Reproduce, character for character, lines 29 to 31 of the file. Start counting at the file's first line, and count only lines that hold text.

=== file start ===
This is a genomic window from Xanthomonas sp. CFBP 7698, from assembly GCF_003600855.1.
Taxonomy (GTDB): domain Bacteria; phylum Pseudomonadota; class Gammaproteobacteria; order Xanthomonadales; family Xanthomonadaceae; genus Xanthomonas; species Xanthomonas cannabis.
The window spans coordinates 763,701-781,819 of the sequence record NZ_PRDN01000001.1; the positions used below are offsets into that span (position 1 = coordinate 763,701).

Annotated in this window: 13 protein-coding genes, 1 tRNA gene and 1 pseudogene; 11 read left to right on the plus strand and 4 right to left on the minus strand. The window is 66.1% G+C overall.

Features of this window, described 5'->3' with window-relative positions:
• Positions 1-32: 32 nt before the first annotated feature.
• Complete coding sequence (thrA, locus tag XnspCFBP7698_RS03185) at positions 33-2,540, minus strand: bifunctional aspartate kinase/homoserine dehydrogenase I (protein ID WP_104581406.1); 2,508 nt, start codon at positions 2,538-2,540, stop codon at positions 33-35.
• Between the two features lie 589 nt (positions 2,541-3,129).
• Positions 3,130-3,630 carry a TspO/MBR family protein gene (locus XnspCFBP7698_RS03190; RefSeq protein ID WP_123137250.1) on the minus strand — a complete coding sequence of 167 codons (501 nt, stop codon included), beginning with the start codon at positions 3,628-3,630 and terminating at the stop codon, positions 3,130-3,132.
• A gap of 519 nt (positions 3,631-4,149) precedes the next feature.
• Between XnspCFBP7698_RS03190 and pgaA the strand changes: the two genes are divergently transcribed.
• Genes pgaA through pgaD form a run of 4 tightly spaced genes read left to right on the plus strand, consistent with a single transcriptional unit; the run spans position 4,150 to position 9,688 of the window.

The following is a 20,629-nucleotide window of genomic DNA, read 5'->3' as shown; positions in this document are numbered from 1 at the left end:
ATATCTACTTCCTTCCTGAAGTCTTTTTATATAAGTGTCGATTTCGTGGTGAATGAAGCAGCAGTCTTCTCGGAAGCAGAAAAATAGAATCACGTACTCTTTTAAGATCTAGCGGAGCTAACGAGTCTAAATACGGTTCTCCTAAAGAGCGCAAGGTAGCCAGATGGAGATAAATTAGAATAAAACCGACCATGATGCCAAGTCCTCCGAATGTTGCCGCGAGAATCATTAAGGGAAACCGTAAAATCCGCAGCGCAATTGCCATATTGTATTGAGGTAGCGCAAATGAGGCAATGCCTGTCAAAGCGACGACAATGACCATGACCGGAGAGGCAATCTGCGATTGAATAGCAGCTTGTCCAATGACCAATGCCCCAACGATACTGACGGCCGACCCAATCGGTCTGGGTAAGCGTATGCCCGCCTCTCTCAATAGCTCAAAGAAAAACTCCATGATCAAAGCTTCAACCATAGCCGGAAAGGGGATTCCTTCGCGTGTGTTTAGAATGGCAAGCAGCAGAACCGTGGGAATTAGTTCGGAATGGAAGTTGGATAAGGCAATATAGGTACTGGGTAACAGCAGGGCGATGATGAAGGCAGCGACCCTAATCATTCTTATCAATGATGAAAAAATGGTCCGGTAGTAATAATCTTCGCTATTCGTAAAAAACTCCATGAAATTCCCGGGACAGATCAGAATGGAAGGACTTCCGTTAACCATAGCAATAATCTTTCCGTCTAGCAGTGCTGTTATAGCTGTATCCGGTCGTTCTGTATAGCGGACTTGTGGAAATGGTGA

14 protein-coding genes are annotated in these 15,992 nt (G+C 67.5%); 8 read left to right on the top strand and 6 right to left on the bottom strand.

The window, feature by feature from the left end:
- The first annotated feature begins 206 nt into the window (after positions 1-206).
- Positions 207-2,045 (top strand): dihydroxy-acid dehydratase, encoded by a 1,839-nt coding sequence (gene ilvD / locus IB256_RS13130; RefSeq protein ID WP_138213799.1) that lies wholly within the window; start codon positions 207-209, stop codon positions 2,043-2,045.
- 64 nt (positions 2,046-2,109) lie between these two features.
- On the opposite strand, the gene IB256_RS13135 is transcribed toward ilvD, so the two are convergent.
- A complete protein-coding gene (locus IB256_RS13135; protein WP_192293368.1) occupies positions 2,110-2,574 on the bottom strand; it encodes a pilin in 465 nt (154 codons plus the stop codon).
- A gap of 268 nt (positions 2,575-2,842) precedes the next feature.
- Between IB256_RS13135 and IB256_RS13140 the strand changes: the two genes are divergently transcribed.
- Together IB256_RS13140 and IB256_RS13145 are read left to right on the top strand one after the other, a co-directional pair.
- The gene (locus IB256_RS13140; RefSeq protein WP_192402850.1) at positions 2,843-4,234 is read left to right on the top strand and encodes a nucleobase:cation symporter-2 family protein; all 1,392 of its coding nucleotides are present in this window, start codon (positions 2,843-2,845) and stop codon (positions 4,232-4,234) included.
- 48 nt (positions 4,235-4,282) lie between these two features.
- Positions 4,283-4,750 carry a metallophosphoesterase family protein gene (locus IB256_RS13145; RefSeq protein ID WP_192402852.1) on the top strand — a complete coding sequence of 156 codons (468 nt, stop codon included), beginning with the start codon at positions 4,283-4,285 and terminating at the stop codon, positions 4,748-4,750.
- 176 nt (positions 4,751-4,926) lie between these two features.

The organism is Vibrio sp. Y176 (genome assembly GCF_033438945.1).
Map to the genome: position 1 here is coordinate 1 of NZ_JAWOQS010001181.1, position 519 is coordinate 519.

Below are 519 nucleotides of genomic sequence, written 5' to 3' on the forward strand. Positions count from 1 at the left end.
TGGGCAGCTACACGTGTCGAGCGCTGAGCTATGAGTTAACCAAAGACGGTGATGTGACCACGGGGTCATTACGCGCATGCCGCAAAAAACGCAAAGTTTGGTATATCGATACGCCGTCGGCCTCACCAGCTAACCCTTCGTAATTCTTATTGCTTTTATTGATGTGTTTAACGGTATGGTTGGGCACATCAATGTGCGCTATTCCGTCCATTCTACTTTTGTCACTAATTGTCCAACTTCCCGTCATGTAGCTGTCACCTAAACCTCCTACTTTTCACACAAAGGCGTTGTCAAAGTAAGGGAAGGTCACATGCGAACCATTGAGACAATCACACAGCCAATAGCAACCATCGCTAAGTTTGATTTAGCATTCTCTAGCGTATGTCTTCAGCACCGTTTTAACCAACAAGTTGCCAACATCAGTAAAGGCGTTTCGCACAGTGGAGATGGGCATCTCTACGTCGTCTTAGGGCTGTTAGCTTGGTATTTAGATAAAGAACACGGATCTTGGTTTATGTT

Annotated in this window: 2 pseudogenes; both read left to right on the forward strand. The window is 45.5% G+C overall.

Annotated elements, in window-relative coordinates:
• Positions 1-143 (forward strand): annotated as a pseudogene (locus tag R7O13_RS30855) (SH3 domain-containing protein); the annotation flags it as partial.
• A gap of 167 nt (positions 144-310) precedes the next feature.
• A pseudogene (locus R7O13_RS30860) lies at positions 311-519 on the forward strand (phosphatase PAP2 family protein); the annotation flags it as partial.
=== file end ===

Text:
The organism is Vibrio sp. Y176 (genome assembly GCF_033438945.1).
Map to the genome: position 1 here is coordinate 1 of NZ_JAWOQS010001181.1, position 519 is coordinate 519.

Below are 519 nucleotides of genomic sequence, written 5' to 3' on the forward strand. Positions count from 1 at the left end.